Leprosy is a chronic infectious disease caused by Mycobacterium leprae. Its broad spectrum of manifestations depends on distinct M. leprae-responsive T-cell subsets. Type 1 T helper (Th1) cells are associated with tuberculoid leprosy (TT), which is characterized by a protective response against the bacillus with effective control of the dissemination of the disease. In contrast, T helper 2 (Th2) cells are primarily associated with lepromatous leprosy (LL), which is characterized by intense polyclonal activation of B lymphocytes and absence of an M. Leprae specific T-cell response, resulting in multibacillary and disseminated disease, as well as development of hypergammaglobulinaemia and autoantibodies. Between these extremes are immunologically unstable patients with intermediate signs and symptoms corresponding to the borderline tuberculoid (BT), mid-borderline (BB) and borderline lepromatous (BL) forms (2),(3),(4),(5),(6),(7),(8).
Although the CD5+ B1 cells account for a small percentage of B cells in healthy adult individuals, their study gathers importance in view of their involvement in autoimmune states, in early lymphoid recovery after bone marrow (BM) transplantation and in malignancies such as the B-CLL and mantle cell lymphoma (3). Additional studies have also shown that normal CD5+ B cells may be expanded in autoimmune diseases, such as rheumatoid arthritis (RA) or primary Sjogrenâ€™s syndrome (SS) (13),(14). Both splenic CD5+ and CD5- B lymphocytes produce platelet GP-specific auto antibodies in chronic idiopathic thrombocytopenic purpura (ITP) and may play a role in the autoimmune pathogenesis of ITP(5). Lepromatous leprosy patients have a defect on Th1 type cellular response. It is known that leprosy patients have high autoimmune disease risk than healthy population. Compared to the healthy controls, both CD5- conventional B cells and CD5+ B1 cells subsets were found to be higher in leprosy patients. Observed significant increases in CD19+CD5- and CD19+CD5+ B1 cell subsets in patients of lepromatous leprosy suggests that B1 lymphocytes with known predisposition to autoimmunity may have a role in disorganized protective immune response in lepramatous leprosy.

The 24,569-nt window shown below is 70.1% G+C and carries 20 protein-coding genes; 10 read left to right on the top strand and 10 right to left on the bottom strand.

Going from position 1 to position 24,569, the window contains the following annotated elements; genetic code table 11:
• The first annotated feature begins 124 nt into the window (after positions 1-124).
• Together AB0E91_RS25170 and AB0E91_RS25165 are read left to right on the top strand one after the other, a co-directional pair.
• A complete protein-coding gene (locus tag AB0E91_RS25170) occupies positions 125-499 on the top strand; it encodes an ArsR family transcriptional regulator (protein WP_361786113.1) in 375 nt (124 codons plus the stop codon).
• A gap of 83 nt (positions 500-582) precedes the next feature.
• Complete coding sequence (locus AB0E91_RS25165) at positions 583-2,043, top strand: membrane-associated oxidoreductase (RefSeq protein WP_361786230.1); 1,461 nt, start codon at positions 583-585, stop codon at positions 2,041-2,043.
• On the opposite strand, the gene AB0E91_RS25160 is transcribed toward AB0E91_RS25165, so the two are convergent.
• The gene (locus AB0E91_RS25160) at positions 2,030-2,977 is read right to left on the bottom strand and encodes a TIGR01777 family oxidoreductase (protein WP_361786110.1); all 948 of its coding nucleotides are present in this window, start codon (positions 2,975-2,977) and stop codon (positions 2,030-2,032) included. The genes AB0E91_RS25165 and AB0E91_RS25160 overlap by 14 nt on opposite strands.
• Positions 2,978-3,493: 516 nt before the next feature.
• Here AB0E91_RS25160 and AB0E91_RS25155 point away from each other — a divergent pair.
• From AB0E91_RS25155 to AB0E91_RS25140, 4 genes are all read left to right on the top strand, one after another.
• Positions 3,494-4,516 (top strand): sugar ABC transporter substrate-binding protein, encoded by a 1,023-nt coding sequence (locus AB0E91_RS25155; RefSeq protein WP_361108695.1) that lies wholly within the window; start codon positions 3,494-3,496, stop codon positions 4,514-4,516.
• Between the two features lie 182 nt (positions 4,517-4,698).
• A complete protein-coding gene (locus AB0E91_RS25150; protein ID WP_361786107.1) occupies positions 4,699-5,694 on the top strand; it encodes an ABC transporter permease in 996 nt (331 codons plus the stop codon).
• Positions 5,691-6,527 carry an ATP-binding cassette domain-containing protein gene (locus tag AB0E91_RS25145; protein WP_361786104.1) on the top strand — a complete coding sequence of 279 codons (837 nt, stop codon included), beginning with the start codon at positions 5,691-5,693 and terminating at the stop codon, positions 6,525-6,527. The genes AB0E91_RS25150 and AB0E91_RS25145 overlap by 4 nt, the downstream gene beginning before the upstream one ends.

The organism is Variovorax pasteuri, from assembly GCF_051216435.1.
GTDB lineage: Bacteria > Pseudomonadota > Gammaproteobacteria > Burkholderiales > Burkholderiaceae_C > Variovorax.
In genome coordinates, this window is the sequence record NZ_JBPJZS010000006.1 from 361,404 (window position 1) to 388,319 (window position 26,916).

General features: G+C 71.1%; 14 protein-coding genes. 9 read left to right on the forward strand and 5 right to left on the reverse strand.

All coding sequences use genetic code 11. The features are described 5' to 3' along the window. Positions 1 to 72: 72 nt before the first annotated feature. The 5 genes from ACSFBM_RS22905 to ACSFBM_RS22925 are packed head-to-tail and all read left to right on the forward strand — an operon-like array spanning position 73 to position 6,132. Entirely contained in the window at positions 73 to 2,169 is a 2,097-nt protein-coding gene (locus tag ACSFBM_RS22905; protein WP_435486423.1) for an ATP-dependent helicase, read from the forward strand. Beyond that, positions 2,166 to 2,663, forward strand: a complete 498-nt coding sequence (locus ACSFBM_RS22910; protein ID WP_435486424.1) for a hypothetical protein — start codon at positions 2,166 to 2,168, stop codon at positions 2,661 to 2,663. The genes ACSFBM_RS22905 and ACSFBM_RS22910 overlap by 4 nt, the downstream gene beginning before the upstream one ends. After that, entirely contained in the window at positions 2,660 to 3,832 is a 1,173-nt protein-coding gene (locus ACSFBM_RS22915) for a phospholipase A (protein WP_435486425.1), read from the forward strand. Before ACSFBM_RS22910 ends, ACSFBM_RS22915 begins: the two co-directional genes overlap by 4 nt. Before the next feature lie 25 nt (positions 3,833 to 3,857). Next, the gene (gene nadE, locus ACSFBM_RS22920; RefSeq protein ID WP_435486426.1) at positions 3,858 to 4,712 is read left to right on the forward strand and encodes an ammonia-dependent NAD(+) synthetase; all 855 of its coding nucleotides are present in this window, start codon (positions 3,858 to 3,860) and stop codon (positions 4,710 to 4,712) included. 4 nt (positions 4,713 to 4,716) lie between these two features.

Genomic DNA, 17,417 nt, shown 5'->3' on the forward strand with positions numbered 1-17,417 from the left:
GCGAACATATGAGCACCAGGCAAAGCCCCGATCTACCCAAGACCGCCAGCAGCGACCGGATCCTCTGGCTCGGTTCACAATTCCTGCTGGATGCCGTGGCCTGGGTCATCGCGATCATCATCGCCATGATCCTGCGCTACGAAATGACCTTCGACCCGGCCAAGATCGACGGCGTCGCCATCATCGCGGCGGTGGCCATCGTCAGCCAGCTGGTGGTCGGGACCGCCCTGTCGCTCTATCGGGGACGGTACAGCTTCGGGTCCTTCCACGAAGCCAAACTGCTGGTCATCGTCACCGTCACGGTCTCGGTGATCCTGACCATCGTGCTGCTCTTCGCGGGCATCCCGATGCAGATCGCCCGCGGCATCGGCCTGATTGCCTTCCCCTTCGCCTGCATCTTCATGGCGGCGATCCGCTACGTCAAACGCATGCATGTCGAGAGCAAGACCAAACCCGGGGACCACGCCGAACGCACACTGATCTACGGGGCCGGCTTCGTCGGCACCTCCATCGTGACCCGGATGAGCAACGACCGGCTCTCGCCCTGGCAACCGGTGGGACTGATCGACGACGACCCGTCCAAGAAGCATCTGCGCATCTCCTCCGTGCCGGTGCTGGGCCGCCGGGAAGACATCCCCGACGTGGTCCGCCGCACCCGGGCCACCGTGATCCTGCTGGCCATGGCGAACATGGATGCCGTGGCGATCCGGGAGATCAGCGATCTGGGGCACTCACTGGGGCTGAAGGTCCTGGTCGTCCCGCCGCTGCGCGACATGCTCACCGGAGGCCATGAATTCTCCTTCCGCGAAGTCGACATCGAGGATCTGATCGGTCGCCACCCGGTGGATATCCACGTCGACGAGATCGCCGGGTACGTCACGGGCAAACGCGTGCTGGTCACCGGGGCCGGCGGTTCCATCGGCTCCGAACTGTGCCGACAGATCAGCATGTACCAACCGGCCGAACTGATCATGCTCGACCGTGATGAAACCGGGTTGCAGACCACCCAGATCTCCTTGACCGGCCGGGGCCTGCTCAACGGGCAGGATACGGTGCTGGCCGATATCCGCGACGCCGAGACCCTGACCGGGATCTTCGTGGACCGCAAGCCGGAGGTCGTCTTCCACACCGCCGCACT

About 33% of the B cells in the peripheral blood of the lepromatous leprosy patients expressed markers for autoreactive features while less than 12% of the circulating B cells in the healthy group exhibited such markers. The lepromatous leprosy patients contained a substantial number of B cells out of which about 30% demonstrated autoreactive features.
It is suggested that circulating B cells in lepromatous leprosy patients have a higher propensity to autoreactive properties than B cells of healthy populations.
Conflict of Interest: None declared